NDIS delays causes beds shortfall
TREASURER Jackie Trad is pushing for a new agreement for the National Disability Insurance Scheme in a bid to stop the state being hit with the more than $2 billion in contribution costs when almost half of eligible Queenslanders are yet to sign up.
It comes amid revelations 11 people with disabilities are unnecessarily taking up mental health beds in Brisbane northside hospitals, one for more than 500 days, because of long delays in accessing NDIS plans.
Most have intellectual disabilities or acquired brain injuries and are using scarce hospital beds meant for patients needing treatment for severe psychiatric conditions, such as schizophrenia and major depression.
On average, they have been stuck in hospital beds for about 260 days and are among 400 people in Queensland hospitals ready for discharge but unable to leave until they receive an NDIS package.
The Courier-Mail can reveal Ms Trad has penned a letter to Federal Treasurer Josh Frydenberg calling for an overhaul of the funding agreement for the NDIS based on actual numbers signed on with only about 50,000 of the 90,000 Queenslanders eligible expected to be signed on when the full scheme begins from July 1.
"Despite this the full scheme agreement proposed by the Australian Government largely ignores the transition performance in this state and would result in highly inequitable funding contributions in the early years of the full scheme," Ms Trad's letter states.
"Queensland would pay the lions share of package costs - up to 80 per cent in 2019/20 - while the Australian Government would benefit from underspends in the order of billions of dollars.
"Under these circumstances it is unreasonable for Queensland to commence paying 'full scheme' contributions of over $2 billion from July 1."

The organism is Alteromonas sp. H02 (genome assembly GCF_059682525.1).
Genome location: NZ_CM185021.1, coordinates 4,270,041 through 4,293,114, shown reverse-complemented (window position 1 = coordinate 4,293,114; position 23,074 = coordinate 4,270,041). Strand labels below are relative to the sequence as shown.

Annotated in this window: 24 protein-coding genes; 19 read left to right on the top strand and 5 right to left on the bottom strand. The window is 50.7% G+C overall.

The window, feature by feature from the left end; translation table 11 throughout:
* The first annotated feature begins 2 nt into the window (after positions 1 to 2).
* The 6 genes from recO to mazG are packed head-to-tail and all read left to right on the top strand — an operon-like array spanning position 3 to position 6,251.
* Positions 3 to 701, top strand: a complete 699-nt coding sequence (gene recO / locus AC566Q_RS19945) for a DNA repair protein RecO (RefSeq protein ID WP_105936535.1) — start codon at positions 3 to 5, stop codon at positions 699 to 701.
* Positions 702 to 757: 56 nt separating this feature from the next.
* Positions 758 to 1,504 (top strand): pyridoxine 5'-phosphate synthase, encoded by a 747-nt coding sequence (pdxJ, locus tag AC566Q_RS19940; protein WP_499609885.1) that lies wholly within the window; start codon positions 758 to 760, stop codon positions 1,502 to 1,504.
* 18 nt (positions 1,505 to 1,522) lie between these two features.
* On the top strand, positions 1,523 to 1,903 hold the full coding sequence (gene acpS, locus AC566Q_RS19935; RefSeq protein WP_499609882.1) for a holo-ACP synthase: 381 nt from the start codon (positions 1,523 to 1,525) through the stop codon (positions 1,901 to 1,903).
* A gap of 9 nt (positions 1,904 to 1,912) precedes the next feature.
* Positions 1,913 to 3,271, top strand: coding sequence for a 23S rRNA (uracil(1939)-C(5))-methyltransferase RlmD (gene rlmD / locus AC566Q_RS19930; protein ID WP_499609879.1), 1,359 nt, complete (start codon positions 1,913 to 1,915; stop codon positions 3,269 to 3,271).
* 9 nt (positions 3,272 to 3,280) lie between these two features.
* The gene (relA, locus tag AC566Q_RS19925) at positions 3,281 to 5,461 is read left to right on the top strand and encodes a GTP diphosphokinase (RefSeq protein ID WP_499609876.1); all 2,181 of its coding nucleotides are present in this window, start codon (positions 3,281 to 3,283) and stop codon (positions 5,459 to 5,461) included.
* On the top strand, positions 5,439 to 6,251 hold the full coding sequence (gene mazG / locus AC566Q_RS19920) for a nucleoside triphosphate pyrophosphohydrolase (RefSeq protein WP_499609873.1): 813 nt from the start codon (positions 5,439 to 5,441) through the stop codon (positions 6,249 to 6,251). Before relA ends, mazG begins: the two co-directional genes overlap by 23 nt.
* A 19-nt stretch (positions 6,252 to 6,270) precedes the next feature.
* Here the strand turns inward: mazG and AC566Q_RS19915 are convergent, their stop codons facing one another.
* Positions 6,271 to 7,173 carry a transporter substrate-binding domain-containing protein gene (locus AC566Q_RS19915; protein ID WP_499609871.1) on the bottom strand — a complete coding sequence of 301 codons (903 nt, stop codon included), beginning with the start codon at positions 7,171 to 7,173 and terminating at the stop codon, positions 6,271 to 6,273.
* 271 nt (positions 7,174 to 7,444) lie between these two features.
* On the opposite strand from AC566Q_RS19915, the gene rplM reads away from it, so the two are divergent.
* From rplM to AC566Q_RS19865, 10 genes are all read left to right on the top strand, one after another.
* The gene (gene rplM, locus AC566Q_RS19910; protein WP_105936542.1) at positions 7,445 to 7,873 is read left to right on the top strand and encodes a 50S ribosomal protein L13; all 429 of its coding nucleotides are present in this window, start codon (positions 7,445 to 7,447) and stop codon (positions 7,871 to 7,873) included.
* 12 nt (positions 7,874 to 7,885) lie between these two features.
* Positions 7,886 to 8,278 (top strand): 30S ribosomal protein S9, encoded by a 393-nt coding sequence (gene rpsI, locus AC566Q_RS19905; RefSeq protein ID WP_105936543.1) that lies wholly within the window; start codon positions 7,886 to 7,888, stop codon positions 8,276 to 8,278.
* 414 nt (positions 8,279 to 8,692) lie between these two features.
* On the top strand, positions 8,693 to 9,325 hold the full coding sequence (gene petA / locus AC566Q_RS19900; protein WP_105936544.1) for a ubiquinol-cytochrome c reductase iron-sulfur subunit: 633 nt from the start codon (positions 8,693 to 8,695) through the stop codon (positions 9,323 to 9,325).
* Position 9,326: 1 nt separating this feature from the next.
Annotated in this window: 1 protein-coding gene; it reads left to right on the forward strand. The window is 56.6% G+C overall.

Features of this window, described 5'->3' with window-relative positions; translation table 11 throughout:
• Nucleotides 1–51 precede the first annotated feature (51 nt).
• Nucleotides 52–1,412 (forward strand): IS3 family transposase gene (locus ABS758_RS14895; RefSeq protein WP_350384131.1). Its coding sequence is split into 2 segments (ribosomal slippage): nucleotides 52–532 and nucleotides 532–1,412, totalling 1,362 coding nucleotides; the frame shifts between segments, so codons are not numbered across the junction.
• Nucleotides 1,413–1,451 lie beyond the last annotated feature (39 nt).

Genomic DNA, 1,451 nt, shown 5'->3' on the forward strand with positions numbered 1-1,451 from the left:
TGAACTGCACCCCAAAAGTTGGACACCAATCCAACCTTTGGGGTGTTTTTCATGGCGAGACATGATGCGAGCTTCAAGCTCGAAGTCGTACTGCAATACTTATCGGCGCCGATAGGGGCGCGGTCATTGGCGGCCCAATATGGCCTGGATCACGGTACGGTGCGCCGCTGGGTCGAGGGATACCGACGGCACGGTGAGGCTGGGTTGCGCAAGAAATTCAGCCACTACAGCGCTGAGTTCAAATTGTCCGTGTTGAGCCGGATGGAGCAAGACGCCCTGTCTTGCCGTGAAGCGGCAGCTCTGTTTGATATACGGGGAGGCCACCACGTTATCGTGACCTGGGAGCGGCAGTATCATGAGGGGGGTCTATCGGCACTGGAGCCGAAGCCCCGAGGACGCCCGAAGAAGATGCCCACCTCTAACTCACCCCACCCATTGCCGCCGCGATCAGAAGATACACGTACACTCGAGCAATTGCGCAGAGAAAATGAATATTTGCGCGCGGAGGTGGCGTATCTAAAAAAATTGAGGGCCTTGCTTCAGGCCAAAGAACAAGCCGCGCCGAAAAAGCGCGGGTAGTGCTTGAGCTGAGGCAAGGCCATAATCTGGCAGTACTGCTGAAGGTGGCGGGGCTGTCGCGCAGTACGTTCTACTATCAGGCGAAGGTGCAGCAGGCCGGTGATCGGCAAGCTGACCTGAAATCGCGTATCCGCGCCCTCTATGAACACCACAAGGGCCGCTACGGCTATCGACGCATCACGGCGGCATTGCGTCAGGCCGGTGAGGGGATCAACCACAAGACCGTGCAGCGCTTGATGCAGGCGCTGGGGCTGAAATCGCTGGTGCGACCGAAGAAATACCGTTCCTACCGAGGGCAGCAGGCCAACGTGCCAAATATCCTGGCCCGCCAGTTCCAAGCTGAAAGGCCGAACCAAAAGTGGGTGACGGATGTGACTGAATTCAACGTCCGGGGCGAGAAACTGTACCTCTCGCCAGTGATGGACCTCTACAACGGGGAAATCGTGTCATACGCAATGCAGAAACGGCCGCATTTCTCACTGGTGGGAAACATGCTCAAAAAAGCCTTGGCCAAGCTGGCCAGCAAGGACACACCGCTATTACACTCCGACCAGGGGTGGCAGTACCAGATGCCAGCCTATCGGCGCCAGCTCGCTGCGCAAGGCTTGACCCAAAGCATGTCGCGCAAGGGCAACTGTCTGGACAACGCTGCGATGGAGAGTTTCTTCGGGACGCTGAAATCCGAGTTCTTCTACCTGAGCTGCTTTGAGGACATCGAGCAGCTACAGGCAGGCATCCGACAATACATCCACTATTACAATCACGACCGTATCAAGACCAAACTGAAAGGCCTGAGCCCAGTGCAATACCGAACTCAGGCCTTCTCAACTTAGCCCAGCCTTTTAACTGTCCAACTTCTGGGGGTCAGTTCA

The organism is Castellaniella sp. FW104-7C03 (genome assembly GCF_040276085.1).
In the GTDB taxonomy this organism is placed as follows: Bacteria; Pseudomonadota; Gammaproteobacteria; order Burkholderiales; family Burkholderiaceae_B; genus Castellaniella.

The Morrison Government forecast a $1.6 billion budget surplus in 2019-20 before the Federal election based on lower than planned spending on the NDIS.
Ms Trad is pushing for the transitional agreement to be rolled over for six months to allow a new agreement to be drawn up. She is also asking for access to more than $838.6 million in backpay from the Disability Care Australia Fund.
Her Health Minister Steven Miles said it was also critical the National Disability Insurance Agency (NDIA) find appropriate accommodation for the Queenslanders currently stuck in a hospital bed when they should be receiving care in the community under the NDIS.
"The NDIS transition should not leave vulnerable Queenslanders any less well supported and cared for," Mr Miles said.
In a statement, the federally funded NDIA said it was committed to ensuring all eligible participants gain timely access to the NDIS and was trialling a program to address such issues.
"This includes ensuring people awaiting hospital discharge are given priority attention," the statement said.
Comment was also sought from Federal's new NDIS minister, Stuart Robert, whose office referred The Courier-Mail to the NDIA's response.